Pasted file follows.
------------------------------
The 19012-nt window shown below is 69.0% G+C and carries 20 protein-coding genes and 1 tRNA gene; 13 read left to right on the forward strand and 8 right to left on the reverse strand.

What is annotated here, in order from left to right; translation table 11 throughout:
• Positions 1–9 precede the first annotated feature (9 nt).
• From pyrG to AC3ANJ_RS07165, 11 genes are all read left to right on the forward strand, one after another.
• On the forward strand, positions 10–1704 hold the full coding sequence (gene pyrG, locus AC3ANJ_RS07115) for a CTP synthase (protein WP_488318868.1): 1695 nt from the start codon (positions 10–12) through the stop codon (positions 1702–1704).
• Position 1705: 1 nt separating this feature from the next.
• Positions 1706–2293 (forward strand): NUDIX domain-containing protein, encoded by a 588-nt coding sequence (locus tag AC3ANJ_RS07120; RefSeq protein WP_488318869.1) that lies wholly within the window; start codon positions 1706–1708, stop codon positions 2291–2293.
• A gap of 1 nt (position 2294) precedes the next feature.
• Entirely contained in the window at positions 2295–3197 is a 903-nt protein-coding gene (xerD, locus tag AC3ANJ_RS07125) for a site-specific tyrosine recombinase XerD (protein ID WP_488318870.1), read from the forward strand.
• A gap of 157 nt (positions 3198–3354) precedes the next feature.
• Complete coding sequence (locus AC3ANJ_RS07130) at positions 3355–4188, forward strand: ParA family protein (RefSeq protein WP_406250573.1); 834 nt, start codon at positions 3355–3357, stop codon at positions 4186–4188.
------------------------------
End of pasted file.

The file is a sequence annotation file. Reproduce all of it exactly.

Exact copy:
The 19012-nt window shown below is 69.0% G+C and carries 20 protein-coding genes and 1 tRNA gene; 13 read left to right on the forward strand and 8 right to left on the reverse strand.

What is annotated here, in order from left to right; translation table 11 throughout:
• Positions 1–9 precede the first annotated feature (9 nt).
• From pyrG to AC3ANJ_RS07165, 11 genes are all read left to right on the forward strand, one after another.
• On the forward strand, positions 10–1704 hold the full coding sequence (gene pyrG, locus AC3ANJ_RS07115) for a CTP synthase (protein WP_488318868.1): 1695 nt from the start codon (positions 10–12) through the stop codon (positions 1702–1704).
• Position 1705: 1 nt separating this feature from the next.
• Positions 1706–2293 (forward strand): NUDIX domain-containing protein, encoded by a 588-nt coding sequence (locus tag AC3ANJ_RS07120; RefSeq protein WP_488318869.1) that lies wholly within the window; start codon positions 1706–1708, stop codon positions 2291–2293.
• A gap of 1 nt (position 2294) precedes the next feature.
• Entirely contained in the window at positions 2295–3197 is a 903-nt protein-coding gene (xerD, locus tag AC3ANJ_RS07125) for a site-specific tyrosine recombinase XerD (protein ID WP_488318870.1), read from the forward strand.
• A gap of 157 nt (positions 3198–3354) precedes the next feature.
• Complete coding sequence (locus AC3ANJ_RS07130) at positions 3355–4188, forward strand: ParA family protein (RefSeq protein WP_406250573.1); 834 nt, start codon at positions 3355–3357, stop codon at positions 4186–4188.